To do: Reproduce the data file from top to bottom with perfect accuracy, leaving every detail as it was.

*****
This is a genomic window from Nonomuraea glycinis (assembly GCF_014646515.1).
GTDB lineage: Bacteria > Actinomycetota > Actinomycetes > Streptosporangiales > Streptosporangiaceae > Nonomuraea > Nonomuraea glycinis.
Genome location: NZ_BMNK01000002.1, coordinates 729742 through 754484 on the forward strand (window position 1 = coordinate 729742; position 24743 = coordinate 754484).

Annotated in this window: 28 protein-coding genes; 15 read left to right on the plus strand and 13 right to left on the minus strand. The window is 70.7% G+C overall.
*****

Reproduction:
This is a genomic window from Nonomuraea glycinis (assembly GCF_014646515.1).
GTDB lineage: Bacteria > Actinomycetota > Actinomycetes > Streptosporangiales > Streptosporangiaceae > Nonomuraea > Nonomuraea glycinis.
Genome location: NZ_BMNK01000002.1, coordinates 729742 through 754484 on the forward strand (window position 1 = coordinate 729742; position 24743 = coordinate 754484).

Annotated in this window: 28 protein-coding genes; 15 read left to right on the plus strand and 13 right to left on the minus strand. The window is 70.7% G+C overall.